5 min read

Expressing Empathy in the Online Learning Environment

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Change is difficult. When it comes to education, a student's transition out of a classroom setting and into an online learning environment comes with a unique set of challenges. There is no handbook for educators offering clear information on how to help students through this transition. 

However, practicing empathy can help establish productive relationships with students and is an effective way to overcome many obstacles.

The Importance of Empathy

Many teachers already understand the importance of empathetic practice. It is a key to understanding ourselves and those around us.

In the classroom, we practice empathy by listening to our students to understand their situations. This occurs naturally in a traditional classroom, but in an online teaching situation, it might not always be possible to communicate with our students in the ways we would like. 

Thankfully, there are many things we can do to hone our ability to empathize. We need to be more conscientious about creating an atmosphere that nurtures relationship-building. Here are some exercises you can practice, putting you on track for employing empathy in an online classroom:

Students holding pictures of happy and sad faces


Spark Emotional Participation

  • Whether you ask in a chat or video session, check in with your students by asking, "How are you feeling?"
  • Let students weigh in throughout your lesson with emojis so you can determine how they are emotionally digesting and reacting to various aspects of the subject matter.
  • Encourage them to share their thoughts by asking purposeful questions that are open-ended and elicit deeper thinking.

Student in online class_SM


Provide a Visual

  • Requiring students to be on camera during class is arguably the most effective way you can encourage empathy development in your online classroom. It provides an opportunity to view the emotional states of others and activates students’ mirror neurons, enabling them to share the emotions of other students and better understand their circumstances.
  • Connecting "face-to-face" with teachers and other students using video and audio allows for a better flow of conversations, during which adolescents can pick up on important psychosocial skills to develop empathy.
  • Using video continuously can cause video fatigue for some, but teachers could reasonably request 15 to 20 minutes in each lesson with breaks to ensure this does not occur.

Encourage Interaction

  • Allow for break-out sessions or project work groups to let students discuss ideas in a smaller setting. This teamwork approach allows them to hear a variety of perspectives.
  • Challenge yourself to creatively incorporate role-playing into the group or classwork. It helps students put themselves in others' shoes and understand more clearly how varying circumstances impact, for example, decision-making.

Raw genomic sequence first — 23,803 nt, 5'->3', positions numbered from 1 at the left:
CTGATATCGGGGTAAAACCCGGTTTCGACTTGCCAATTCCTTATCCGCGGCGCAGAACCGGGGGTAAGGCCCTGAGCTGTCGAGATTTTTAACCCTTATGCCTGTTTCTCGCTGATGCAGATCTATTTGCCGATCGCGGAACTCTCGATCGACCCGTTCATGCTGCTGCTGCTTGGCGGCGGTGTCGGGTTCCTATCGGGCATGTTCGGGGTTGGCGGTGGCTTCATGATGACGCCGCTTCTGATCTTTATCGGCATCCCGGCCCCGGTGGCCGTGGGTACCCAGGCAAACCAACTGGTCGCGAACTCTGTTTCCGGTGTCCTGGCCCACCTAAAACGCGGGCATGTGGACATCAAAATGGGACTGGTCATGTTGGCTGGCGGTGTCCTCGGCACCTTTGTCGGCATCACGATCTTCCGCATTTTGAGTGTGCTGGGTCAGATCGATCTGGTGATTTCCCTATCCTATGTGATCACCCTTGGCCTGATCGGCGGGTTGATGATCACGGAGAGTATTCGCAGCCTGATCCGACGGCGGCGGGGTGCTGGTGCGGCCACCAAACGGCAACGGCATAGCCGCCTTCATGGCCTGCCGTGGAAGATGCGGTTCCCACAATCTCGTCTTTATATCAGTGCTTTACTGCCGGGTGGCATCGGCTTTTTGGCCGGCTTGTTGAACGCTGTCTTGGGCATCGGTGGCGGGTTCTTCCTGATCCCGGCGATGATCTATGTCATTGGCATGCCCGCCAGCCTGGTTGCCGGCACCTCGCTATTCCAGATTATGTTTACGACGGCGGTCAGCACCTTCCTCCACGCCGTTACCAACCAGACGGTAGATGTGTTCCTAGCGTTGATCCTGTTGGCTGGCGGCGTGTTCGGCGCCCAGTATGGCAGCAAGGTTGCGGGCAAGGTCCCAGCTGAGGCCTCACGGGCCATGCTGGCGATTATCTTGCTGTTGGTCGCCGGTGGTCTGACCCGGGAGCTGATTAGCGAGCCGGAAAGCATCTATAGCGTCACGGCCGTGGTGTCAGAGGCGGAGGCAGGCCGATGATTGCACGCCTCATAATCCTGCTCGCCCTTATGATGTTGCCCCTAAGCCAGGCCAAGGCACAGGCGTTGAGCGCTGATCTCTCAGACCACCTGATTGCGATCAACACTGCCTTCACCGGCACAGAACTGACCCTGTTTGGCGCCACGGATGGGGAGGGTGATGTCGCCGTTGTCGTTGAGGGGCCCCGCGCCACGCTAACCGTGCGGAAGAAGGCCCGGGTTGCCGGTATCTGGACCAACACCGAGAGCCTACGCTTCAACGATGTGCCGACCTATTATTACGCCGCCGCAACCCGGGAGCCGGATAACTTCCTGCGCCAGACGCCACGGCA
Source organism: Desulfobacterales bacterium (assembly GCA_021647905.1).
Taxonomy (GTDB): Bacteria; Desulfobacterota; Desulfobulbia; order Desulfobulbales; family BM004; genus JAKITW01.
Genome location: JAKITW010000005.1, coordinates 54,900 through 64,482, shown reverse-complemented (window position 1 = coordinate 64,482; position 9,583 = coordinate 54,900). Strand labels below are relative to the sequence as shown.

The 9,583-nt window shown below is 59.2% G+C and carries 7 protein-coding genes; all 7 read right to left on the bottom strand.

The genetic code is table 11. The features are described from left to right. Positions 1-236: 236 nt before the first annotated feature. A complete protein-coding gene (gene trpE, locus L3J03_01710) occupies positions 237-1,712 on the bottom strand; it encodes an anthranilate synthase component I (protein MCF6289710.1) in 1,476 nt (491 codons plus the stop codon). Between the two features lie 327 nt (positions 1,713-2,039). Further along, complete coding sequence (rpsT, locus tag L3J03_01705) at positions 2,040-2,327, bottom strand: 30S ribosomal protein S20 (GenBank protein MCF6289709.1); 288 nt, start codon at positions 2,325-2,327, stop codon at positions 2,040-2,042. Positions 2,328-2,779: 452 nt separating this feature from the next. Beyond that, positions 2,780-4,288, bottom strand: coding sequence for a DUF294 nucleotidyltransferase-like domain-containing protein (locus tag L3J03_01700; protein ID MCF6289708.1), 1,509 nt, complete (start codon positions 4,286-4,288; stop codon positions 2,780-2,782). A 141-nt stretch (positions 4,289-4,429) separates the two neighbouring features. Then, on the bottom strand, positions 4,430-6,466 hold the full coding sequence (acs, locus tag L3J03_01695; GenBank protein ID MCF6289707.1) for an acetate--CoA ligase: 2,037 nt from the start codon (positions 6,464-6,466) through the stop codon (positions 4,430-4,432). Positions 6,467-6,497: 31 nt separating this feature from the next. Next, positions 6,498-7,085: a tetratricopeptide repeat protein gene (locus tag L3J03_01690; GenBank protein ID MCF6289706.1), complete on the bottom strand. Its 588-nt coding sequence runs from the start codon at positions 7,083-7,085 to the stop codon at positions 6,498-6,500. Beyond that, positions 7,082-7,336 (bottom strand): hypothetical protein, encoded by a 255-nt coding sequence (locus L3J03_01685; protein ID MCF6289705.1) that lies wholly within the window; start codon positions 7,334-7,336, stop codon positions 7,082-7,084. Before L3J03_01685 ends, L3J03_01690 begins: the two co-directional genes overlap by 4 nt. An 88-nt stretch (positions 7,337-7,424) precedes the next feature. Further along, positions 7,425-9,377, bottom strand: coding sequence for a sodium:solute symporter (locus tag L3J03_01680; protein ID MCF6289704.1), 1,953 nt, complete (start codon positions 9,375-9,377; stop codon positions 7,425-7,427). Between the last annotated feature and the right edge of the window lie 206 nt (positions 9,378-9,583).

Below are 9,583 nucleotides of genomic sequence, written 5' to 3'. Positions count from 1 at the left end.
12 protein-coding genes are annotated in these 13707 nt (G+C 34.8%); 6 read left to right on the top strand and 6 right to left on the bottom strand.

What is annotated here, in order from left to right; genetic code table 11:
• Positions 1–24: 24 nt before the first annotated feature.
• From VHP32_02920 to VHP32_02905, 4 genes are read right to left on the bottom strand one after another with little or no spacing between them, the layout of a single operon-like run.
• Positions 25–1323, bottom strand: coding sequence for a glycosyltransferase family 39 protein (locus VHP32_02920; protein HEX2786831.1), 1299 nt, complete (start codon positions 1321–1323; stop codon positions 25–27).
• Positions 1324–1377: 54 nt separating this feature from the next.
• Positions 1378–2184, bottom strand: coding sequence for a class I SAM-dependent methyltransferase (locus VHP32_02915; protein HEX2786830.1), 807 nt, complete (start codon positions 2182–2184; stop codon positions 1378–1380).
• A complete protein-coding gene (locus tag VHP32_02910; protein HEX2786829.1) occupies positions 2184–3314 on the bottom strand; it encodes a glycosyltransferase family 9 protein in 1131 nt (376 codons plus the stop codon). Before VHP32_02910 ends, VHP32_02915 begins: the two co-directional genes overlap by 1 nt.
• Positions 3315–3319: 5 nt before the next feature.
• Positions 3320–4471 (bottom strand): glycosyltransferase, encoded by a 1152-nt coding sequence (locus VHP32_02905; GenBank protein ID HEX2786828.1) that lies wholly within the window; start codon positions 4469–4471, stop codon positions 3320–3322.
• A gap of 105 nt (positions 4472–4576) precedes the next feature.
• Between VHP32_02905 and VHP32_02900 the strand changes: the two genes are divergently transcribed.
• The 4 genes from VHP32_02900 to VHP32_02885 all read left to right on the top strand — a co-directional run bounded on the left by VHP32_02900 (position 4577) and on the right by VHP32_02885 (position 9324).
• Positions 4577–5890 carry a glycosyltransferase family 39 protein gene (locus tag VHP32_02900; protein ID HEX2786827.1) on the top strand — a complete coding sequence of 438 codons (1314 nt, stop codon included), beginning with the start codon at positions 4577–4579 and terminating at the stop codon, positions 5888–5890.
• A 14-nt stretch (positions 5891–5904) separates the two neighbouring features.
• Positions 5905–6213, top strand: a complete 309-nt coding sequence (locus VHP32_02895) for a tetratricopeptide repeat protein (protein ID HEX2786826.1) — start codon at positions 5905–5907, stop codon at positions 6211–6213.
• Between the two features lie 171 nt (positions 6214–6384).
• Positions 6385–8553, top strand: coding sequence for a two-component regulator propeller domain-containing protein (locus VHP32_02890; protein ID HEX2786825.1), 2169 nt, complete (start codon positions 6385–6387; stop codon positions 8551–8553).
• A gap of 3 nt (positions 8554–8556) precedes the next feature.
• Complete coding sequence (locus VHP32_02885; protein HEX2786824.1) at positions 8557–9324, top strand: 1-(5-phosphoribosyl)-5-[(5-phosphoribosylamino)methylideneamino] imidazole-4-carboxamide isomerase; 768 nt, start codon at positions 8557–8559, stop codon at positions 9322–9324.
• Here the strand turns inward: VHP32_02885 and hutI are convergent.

• On days when technology works against you, encourage phone calls where students can talk with each other about a cooperative task. 

Teacher Interacting with Online Student_SM

Nurture Empathetic Practices

  • Provide mindfulness activities, such as guided meditation, and exercises focusing on sounds and sensations happening in the present.
  • If a student seems upset, make the time to take him or her aside for an online chat or video call to express your empathy.
  • Lead by example. If you express your empathy, your students will feel more comfortable expressing themselves.
  • Use a conversational style during the lesson and when giving feedback to improve empathetic interactions.

Know When to be Empathetic

Think of a time when you were empathetic. Using this scenario as an example, answer the following questions:

  • What was the situation?
  • Who was involved?
  • How did you feel?
  • What response occurred after you were empathetic?

Sometimes, it's tempting to express empathy without thinking about the entire situation. Remember to think about the following before jumping in:

  • Is the individual looking for empathy?
  • How would you feel in his or her situation?
  • How can you provide empathy?

Asking questions can build your awareness of empathy. It is imperative to take time to reflect before acting. Your actions can be very influential to online learners and their families.

Self-Empathy Plays a Leading Role

Focusing on self-empathy is a wonderful way to start building empathy for others. It starts with analyzing your way of thinking. Taking time to understand your feelings can be beneficial to your students as well. Try these ideas to start practicing self-empathy:

  • Write in a daily journal.
  • Practice mindfulness techniques such as meditation.
  • Pause often to reflect on your feelings.
  • Ask yourself questions.
  • Connect past experiences to current ones.

Research shows that success in remote learning is dependent on empathetic interactions between the teacher and each student, as well as other class members. Empathy can improve motivation and comprehension in the digital classroom. 

ErikaDusoErika Duso has over nine years of combined online and classroom teaching experience. She is currently a Teacher Facilitator for first-grade math and social studies and assists as a Virtual Liaison for Lincoln Learning Solutions. Erika enjoys backpacking, reading, and looking for rocks in the Great Lakes.